It’s easy to underestimate the power of one person’s influence. We think, What can I do? I am only one person. Even when I was the CEO of a company I often felt this way.
The truth is that each of us wields far more power than we could possibly imagine. However, most of us have never discovered this—or we have forgotten it.
A few years ago, my wife Gail and I saw a powerful movie called Freedom Writers, starring Hillary Swank. It is based on the true story of Erin Gruwell, a rookie school teacher assigned to a tough, newly-integrated school in Long Beach. The students are mostly Black, Latino, and Asian gangbangers who hate her even more than they hate each other.
Everyone had given up on these kids—even the school. The teacher who hired her exhorts her to forget about educating these hoodlums. The most she can hope for is to teach them something about obedience and not get too involved.
Even her Dad, who had been a liberal activist, pleads with her to find a new job. Fortunately for her students, Erin doesn’t have enough experience to listen to “reason” or be so cynical.
Instead, she begins to listen to the students in a way that no one has ever listened to them before. She takes on a second job—and eventually, a third—so that she can buy them books, take them on field trips, and introduce them to Holocaust survivors. She doesn’t let a lack of resources keep her from doing the right thing.
She also teaches them about the power of writing. She introduces them to The Diary of Anne Frank and requires them to journal about their experiences. Through this simple exercise, their lives are radically changed.
This experience was another reminder that each of us has the power to change our world. We may think we are powerless, but we are not.
Power is simply the courage to confront evil, take a stand for what is right, and then act to make things different.
This is all that Erin did and look at the ripple effect—the lives of her students, the example to other teachers, a book, a movie, and the list goes on.
The movie really impacted both of us. I want to be more like Erin. I have more power than I sometimes give myself credit for.
So do you.
Here are five ways you can exercise it:
- Stop ignoring the evil you encounter. The older I get, the easier it is to close my eyes to poverty, pain, injustice, and evil. I can order my life, so that I am never put in a position of seeing anything unpleasant. I can look without seeing. I’m continue to pray daily that “God gives me eyes to see and ears to hear.” You can’t be a change agent if you don’t perceive the needs around you.
- Stop over-thinking your response to it. I have an author friend who has a policy about giving to homeless people. He told me, “Every time I used to encounter a homeless person, I would go through all kinds of mental gyrations. If I give money to this person, will they just use it to buy alcohol or drugs? Why don’t they just get a job? Maybe it would be better if I offered them some work rather than just give them money?”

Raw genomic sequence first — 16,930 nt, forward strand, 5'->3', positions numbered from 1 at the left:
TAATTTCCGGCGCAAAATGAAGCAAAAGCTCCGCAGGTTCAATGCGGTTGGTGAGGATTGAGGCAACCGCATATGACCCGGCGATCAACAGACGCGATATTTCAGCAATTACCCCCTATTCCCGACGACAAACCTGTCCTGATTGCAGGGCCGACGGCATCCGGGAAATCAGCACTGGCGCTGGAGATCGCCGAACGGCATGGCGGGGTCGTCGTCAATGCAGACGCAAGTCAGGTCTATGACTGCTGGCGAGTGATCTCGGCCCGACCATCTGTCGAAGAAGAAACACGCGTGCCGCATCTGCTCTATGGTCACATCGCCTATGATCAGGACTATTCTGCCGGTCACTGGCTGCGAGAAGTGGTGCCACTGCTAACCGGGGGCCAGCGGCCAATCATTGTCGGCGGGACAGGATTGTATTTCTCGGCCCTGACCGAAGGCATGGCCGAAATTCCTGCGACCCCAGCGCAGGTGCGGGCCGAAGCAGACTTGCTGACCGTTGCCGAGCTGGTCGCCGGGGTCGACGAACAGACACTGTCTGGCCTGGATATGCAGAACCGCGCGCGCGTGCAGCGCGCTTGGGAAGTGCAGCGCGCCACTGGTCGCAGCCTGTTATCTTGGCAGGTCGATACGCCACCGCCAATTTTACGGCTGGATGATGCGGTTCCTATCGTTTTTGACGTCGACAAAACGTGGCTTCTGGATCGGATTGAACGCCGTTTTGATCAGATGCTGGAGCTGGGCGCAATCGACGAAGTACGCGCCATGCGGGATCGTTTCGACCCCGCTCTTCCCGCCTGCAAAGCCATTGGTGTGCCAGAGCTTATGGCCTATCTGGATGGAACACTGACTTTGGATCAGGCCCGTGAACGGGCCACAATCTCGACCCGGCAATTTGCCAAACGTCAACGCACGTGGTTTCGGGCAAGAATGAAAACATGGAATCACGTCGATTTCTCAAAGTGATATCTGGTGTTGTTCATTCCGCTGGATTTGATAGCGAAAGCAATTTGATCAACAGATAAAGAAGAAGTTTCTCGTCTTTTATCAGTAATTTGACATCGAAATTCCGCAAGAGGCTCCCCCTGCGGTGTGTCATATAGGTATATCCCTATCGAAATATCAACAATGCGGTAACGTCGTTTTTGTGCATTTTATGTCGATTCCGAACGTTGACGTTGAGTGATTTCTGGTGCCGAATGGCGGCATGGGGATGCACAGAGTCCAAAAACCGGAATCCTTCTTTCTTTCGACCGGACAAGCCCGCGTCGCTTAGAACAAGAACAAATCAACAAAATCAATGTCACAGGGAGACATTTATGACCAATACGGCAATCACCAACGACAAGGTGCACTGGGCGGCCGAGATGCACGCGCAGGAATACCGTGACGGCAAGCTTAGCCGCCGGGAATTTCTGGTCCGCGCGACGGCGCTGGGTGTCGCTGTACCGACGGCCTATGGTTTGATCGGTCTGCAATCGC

Then he read the words of Matthew 5:42, “Give to him who asks you, and from him who wants to borrow from you do not turn away.” He then decided to make a deal with God.
Now, whenever he encounters a homeless person or a beggar, he gives them all the cash in his pocket. Sometimes that’s two dollars. Sometimes it’s a hundred. Regardless, he decided to stop over-thinking it and start living the Gospel. The money he gives is his gift to God.
Frankly, I like his approach. I can come up with a thousand-and-one excuses why I shouldn’t get involved. I can way over-think my response. While I may not be able to do everything, I can do something. And something is usually better than nothing.
- Stop complaining about your lack of resources. Erin couldn’t get the school to give books to her students. So, she got a second job and bought the books herself. The students wanted to bring Miep Gies, the Dutch woman whose family hid Anne Frank and her family, to the school to lecture. The school didn’t have the budget, so the students held a series of fund-raisers to come up with the money.
What’s my excuse? No matter what my station in life is, it’s easy to think I don’t have enough resources. My guess is that even Bill Gates feels inadequate in the face of the needs he encounters. Resources are never—and I mean never—the problem. The biggest challenge is simply my will to act.
- Start asking, “What is the right thing to do?” Let’s face it. The world needs heroes. It needs people who will be courageous and act on principle. But where can we find such people? Maybe the answer is closer than we think. The truth is it can start—and must start—with us.
God has providentially put each of us exactly where we are. We need to ask, “Why am I here?” “What does God want me to do in this situation?” “What is the right thing to do?”
We need to be like Esther in the Bible who was in a very difficult situation. She had a very prominent social platform. She had everything to lose, including her life, if things didn’t go well. But her uncle reminded her saying, “you have come to the kingdom for such a time as this” (Esther 4:14).
- Be in the moment and act. I can’t afford to wait for my circumstances to be perfect. I will never have enough experience. I will never have the resources I need. I need to stop whining and just do it! Someone else is waiting for a hero. I may be the best opportunity they have. I may be their answer to prayer.
So, you may not be able to help everyone. But you can help someone. You have more power than you can imagine.
If you haven’t seen Freedom Writers, I encourage you to do so. It will inspire you about the impact one person can have on the world.